Cambridge-Isanti educators have specific suggestions for families
By Joe Nathan
What can families do to help make this a great year for their youngsters? Cambridge-Isanti and other school leaders had creative and sometimes unexpected suggestions when asked about this last week.
Mark Ziebarth, principal at Isanti Intermediate and the School for All Seasons wrote, “As the 2011-2012 school year approaches it always is best for parents to remember that this is a new school year and a fresh start for their child. Remind your children to do their best and that each day is a new day. Develop a schedule each evening either for homework completion or reading if your child has no homework. Getting children into an academic routine each day helps them as they transition back to being full-time students.
Mitch Clausen, principal at Cambridge-Isanti High School, urged families to “Continue to communicate the importance of doing well in school. This is the last free education their child will receive so make the best of it. During their time at Cambridge-Isanti they have the opportunity to earn over 30 credits for college (college in the school) without even leaving the high school. Work hard but don’t forget to take the time to have fun.”
Linda Madsen, superintendent of Forest Lake public schools urged that families “Contact staff sooner rather than later with a potential concern or question to avoid or lessen frustration and miscommunication.”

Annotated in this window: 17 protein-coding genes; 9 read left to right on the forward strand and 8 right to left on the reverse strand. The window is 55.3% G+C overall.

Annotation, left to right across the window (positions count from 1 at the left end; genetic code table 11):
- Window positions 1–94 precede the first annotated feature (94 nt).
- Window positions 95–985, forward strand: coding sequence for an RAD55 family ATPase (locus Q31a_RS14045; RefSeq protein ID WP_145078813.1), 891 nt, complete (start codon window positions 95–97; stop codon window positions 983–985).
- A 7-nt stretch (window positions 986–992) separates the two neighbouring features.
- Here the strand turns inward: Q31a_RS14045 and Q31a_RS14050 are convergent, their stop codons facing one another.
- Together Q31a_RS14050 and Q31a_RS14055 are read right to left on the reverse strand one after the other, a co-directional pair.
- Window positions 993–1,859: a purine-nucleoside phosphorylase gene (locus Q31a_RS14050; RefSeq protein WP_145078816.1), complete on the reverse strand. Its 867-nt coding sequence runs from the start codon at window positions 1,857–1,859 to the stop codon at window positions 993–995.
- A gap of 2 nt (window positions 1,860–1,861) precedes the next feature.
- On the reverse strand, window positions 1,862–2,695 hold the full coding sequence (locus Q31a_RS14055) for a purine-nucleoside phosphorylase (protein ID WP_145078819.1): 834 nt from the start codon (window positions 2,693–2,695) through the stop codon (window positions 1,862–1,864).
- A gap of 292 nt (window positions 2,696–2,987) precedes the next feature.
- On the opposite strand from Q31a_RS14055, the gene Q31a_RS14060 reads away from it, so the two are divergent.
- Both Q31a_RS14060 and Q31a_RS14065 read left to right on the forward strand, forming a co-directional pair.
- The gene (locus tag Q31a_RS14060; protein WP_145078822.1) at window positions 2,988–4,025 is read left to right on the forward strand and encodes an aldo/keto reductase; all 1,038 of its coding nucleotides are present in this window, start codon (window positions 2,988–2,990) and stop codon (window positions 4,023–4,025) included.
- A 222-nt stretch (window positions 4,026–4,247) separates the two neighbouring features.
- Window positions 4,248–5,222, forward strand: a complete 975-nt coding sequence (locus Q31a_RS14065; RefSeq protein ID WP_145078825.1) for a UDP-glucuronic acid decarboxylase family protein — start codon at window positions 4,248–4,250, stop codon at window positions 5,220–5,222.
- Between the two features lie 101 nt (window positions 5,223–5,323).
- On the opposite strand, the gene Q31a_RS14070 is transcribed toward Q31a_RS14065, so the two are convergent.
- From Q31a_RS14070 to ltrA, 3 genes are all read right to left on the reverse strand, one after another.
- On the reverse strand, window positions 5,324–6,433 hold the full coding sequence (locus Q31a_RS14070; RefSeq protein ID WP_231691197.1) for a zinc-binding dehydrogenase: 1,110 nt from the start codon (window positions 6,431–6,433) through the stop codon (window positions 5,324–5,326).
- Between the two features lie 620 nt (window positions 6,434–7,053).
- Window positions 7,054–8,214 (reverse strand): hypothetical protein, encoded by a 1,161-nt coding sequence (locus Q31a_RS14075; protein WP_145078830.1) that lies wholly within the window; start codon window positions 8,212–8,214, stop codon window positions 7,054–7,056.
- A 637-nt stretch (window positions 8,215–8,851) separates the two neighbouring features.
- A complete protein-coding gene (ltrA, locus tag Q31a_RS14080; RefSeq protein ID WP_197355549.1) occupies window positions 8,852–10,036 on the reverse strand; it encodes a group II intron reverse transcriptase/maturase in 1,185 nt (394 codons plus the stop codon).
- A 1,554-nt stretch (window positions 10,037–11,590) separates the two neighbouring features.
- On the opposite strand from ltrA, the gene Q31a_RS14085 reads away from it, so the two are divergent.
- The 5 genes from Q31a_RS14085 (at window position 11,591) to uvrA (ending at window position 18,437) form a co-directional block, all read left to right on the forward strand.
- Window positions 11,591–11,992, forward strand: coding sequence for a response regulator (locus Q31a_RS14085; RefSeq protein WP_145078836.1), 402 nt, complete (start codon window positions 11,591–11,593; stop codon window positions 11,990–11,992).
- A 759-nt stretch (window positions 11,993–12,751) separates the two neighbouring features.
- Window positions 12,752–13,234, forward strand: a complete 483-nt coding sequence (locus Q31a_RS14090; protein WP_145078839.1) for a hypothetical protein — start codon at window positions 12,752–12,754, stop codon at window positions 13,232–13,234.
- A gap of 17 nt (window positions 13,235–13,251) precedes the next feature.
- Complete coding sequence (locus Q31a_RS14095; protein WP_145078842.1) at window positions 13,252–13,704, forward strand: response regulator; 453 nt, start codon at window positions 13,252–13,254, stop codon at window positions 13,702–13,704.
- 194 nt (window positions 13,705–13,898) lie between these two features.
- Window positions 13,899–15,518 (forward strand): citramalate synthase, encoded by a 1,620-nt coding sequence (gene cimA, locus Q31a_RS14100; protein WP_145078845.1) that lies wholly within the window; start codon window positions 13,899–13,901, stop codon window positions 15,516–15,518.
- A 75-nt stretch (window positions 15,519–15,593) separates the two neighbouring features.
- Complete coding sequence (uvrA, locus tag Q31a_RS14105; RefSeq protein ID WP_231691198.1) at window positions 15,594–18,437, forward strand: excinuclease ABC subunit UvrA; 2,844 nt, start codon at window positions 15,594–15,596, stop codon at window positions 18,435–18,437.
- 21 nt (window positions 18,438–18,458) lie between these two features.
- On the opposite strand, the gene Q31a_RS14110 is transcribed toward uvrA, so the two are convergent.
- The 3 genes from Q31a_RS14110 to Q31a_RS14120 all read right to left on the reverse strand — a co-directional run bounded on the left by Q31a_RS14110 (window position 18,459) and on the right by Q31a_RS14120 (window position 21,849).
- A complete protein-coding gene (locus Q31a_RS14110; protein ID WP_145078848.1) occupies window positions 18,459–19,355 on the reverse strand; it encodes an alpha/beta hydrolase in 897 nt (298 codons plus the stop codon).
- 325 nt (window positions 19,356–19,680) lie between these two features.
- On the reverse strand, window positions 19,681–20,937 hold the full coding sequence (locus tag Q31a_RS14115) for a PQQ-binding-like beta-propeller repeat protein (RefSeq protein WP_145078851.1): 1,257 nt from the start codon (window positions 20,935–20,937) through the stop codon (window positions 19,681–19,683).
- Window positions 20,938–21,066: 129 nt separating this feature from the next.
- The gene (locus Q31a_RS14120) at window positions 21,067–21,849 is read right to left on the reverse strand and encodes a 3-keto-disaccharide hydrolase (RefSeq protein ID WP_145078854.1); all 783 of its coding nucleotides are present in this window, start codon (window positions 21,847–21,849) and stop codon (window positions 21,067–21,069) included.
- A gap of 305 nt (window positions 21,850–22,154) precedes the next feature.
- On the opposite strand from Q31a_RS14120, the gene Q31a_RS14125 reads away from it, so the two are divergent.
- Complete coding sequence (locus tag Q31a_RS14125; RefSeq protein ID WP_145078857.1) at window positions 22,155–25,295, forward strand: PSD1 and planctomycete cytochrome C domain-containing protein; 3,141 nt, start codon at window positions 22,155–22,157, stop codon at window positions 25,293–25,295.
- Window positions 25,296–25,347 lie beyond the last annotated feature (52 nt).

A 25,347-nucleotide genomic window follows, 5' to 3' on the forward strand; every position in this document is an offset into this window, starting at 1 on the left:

Cam Hedlund, Director, Lakes International wrote, “Many schools either have open houses or before school ‘Welcome conferences’ as our school does. Make sure you attend or if your school does not provide that opportunity ask to meet with the teacher as early in the year as possible. A positive teacher- parent relationship is so important and the best way to start that relationship is with an in-person short conversation. It is your (the parent) opportunity to let the teacher know what your hopes and dreams for your child are this year and to give any information that would be helpful for the teacher to know about your child.”
John Phelps, principal at Blaine high school recommended, “Don’t ask if they have homework, ask if you can see what they have been or what they are doing in class. Ask your student to teach you what they learned today, you might already know the material but by teaching you they are learning it better.” He also urged parents to “Contact your teachers early, let them know you want to support them and ask them how.”
Jamie Steckart, Director, Northwest Passage Charter, had different, but equally specific suggestions: “With my own family, I make it a point to have healthy positive meals with my kids at least 4-5 times a week.”
Everyone is busy. But I think these ideas can both save time and really help young people have a more satisfying, successful year.
Joe Nathan, formerly a Minnesota public school teacher and administrator, directs the Center for School Change at Macalester College. He welcomes reactions, firstname.lastname@example.org.